Dom: And DJ Derek. To book him you had to call him on a landline number and write him a letter. He’s retired now, but just amazing. But there’ve been so many bands. Newton Faulkner played at our birthday event. Akil from Jurassic 5 pulled me up on stage with him and tried to get me to rap. It was a musical car crash!

But yeah, all of them have been really nice people, and that’s the running theme. Because we’re talking about eight years’ worth of shows…I can’t get over how many we’ve been through now! We worked out that we had about 25,000 people walk through our doors since 2013.

Lydia: Every show is different. We book a real mixture of things; it’s never one and the same. That’s what makes it fun.

A philosophical question to finish up: What does live music mean to you? 

Duncan: That’s a hard one! It means a big chunk out of my bank account for tickets, records and band shirts! The first live show I can remember was probably a festival at Lanhydrock, a castle in Cornwall. It was a rock and blues festival, my parents took me, and it was headlined by Dr John & The Blind Boys of Alabama, which was really cool. I was probably about eight at the time, and that’s what I was into. There were a couple of local bands supporting as well, and I bought a CD from another group I was really into then, and they signed it.

The first gig I went to of my own accord was Reel Big Fish, and it was quite a nice completing-the-circle moment when we put them on here! It was all a bit surreal, because they were the first band I really got into in a big way, and I’ve seen them every year since I was fourteen. But I saw them in a local venue back home, and the fact that you could see a group of guys whose CDs you’d worn out and whose songs you’d learnt to play, see them up close and go and meet them – this show was in a similar size venue to The Boileroom – it’s got a kind of magic to it that I don’t think I’ve ever really gotten over.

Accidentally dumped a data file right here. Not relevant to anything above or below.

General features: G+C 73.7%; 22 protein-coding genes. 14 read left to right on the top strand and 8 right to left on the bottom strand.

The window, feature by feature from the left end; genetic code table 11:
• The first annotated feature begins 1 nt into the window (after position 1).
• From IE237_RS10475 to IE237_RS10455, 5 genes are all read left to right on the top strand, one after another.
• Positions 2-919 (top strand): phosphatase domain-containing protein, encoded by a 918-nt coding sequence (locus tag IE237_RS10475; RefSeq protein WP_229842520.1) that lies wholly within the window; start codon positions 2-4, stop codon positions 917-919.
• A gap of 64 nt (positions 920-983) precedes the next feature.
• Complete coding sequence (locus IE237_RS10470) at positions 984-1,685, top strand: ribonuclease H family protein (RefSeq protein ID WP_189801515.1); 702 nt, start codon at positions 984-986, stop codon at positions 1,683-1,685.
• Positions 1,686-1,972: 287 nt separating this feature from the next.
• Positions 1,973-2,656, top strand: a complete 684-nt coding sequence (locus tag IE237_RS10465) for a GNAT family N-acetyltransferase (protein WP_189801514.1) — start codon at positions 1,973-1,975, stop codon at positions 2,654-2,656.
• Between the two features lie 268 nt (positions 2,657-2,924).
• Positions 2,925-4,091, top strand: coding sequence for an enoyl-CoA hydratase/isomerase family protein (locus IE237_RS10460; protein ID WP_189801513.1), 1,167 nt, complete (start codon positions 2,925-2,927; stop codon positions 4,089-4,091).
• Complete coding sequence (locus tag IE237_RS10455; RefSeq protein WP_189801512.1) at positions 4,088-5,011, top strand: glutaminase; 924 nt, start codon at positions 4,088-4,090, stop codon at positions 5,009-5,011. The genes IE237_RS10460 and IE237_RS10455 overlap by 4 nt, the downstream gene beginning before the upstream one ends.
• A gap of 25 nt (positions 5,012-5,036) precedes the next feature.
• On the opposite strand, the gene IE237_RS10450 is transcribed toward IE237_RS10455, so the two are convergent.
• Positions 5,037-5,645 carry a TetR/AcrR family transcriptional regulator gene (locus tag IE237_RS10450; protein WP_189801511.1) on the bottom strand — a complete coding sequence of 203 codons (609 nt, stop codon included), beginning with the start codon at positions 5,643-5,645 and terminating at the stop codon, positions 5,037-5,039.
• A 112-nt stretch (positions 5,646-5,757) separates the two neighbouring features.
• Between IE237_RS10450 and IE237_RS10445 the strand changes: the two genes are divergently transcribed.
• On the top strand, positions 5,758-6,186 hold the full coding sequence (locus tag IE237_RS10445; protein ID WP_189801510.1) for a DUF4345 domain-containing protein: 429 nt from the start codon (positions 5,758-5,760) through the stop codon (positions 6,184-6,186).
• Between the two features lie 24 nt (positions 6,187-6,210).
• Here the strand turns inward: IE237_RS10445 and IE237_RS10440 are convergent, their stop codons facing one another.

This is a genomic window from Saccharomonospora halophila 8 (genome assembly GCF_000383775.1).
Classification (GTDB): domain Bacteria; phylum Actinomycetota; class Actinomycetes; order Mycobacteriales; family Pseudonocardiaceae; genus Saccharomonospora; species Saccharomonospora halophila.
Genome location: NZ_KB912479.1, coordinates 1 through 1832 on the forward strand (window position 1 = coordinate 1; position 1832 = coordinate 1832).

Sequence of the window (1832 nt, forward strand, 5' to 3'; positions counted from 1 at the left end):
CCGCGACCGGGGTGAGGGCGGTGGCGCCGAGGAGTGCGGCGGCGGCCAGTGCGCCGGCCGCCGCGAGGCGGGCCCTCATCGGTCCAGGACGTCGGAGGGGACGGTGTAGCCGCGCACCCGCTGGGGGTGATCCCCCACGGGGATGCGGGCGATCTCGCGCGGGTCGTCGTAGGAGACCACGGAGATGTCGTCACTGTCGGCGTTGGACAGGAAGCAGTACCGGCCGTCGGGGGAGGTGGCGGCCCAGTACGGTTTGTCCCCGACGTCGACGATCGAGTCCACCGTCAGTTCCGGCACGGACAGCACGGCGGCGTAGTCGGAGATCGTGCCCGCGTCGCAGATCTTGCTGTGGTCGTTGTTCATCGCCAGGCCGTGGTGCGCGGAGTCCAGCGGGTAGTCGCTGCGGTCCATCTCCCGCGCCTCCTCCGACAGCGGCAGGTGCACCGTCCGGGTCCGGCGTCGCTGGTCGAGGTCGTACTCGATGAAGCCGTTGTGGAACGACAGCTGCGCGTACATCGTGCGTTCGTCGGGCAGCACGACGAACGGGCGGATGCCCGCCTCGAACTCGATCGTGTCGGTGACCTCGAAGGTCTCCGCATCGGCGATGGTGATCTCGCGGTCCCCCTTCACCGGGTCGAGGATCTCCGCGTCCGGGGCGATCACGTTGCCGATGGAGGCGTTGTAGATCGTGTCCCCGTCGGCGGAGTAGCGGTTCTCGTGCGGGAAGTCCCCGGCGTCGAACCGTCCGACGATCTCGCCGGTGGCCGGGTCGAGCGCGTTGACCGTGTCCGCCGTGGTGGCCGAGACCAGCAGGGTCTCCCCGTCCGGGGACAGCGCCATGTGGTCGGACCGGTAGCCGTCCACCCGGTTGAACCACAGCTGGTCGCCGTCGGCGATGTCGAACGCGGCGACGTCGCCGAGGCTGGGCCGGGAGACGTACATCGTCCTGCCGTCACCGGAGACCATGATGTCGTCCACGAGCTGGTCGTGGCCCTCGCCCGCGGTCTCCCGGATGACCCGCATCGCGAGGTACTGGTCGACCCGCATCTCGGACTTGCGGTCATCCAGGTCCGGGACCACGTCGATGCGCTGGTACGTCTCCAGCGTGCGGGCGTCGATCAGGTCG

When I started putting on shows, just getting to meet my favourite bands and being the one to put them on was really fun! I’m the sort of person who doesn’t shut up about new bands that I’m into, so being able to bring bands into a town and physically show other people these bands that I’m into, being able to help the bands out personally, hopefully helping them reach new audiences, get people to buy their merch, get some extra exposure and pay them some cash, and just being part of that behind the scenes, and being able to give the audience a nice time as well, the magic of all that has never really left for me.

When you’re on Excel sorting out a load of spreadsheets it might not seem so magical, but if you take the Wolf Alice show for example, with a sellout crowd and seeing so many people enjoying something we spent so much time organising, it’s really rewarding.